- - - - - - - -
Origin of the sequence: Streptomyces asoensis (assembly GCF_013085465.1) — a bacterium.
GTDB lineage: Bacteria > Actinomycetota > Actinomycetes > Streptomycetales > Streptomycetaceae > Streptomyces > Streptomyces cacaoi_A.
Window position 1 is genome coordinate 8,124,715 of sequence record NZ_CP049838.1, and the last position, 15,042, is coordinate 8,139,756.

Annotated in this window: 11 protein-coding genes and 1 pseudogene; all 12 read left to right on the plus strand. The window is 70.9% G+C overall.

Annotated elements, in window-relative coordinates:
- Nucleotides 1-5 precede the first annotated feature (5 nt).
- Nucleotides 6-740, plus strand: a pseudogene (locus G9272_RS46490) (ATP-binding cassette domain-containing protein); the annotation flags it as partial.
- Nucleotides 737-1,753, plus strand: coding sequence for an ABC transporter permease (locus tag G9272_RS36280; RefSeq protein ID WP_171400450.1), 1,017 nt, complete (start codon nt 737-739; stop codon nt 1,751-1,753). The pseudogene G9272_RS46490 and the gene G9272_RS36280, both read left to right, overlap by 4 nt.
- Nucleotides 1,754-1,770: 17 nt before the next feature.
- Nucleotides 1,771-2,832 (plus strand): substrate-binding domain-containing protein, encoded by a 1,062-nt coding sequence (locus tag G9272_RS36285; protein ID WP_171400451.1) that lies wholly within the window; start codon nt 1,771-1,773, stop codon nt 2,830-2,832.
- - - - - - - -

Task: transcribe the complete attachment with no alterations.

Origin of the sequence: Streptomyces asoensis (assembly GCF_013085465.1) — a bacterium.
GTDB lineage: Bacteria > Actinomycetota > Actinomycetes > Streptomycetales > Streptomycetaceae > Streptomyces > Streptomyces cacaoi_A.
Window position 1 is genome coordinate 8,124,715 of sequence record NZ_CP049838.1, and the last position, 15,042, is coordinate 8,139,756.

Annotated in this window: 11 protein-coding genes and 1 pseudogene; all 12 read left to right on the plus strand. The window is 70.9% G+C overall.

Annotated elements, in window-relative coordinates:
- Nucleotides 1-5 precede the first annotated feature (5 nt).
- Nucleotides 6-740, plus strand: a pseudogene (locus G9272_RS46490) (ATP-binding cassette domain-containing protein); the annotation flags it as partial.
- Nucleotides 737-1,753, plus strand: coding sequence for an ABC transporter permease (locus tag G9272_RS36280; RefSeq protein ID WP_171400450.1), 1,017 nt, complete (start codon nt 737-739; stop codon nt 1,751-1,753). The pseudogene G9272_RS46490 and the gene G9272_RS36280, both read left to right, overlap by 4 nt.
- Nucleotides 1,754-1,770: 17 nt before the next feature.
- Nucleotides 1,771-2,832 (plus strand): substrate-binding domain-containing protein, encoded by a 1,062-nt coding sequence (locus tag G9272_RS36285; protein ID WP_171400451.1) that lies wholly within the window; start codon nt 1,771-1,773, stop codon nt 2,830-2,832.